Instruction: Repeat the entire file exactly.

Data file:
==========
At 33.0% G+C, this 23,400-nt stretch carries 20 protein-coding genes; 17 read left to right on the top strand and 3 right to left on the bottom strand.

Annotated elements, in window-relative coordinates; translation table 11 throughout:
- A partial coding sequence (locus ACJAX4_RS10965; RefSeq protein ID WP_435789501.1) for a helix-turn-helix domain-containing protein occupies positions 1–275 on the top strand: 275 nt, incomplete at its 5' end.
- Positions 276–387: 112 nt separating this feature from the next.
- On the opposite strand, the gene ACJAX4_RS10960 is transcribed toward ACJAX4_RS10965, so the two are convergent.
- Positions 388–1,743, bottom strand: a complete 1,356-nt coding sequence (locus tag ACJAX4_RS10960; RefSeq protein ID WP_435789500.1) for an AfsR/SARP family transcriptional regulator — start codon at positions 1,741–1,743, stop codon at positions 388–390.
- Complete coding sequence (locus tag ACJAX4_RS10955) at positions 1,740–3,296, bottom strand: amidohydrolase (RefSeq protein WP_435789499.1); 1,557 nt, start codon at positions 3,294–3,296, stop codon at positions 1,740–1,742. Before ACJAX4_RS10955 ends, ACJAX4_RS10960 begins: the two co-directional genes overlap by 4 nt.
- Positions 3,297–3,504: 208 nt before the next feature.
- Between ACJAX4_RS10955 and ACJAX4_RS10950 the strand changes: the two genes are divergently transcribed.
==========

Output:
At 33.0% G+C, this 23,400-nt stretch carries 20 protein-coding genes; 17 read left to right on the top strand and 3 right to left on the bottom strand.

Annotated elements, in window-relative coordinates; translation table 11 throughout:
- A partial coding sequence (locus ACJAX4_RS10965; RefSeq protein ID WP_435789501.1) for a helix-turn-helix domain-containing protein occupies positions 1–275 on the top strand: 275 nt, incomplete at its 5' end.
- Positions 276–387: 112 nt separating this feature from the next.
- On the opposite strand, the gene ACJAX4_RS10960 is transcribed toward ACJAX4_RS10965, so the two are convergent.
- Positions 388–1,743, bottom strand: a complete 1,356-nt coding sequence (locus tag ACJAX4_RS10960; RefSeq protein ID WP_435789500.1) for an AfsR/SARP family transcriptional regulator — start codon at positions 1,741–1,743, stop codon at positions 388–390.
- Complete coding sequence (locus tag ACJAX4_RS10955) at positions 1,740–3,296, bottom strand: amidohydrolase (RefSeq protein WP_435789499.1); 1,557 nt, start codon at positions 3,294–3,296, stop codon at positions 1,740–1,742. Before ACJAX4_RS10955 ends, ACJAX4_RS10960 begins: the two co-directional genes overlap by 4 nt.
- Positions 3,297–3,504: 208 nt before the next feature.
- Between ACJAX4_RS10955 and ACJAX4_RS10950 the strand changes: the two genes are divergently transcribed.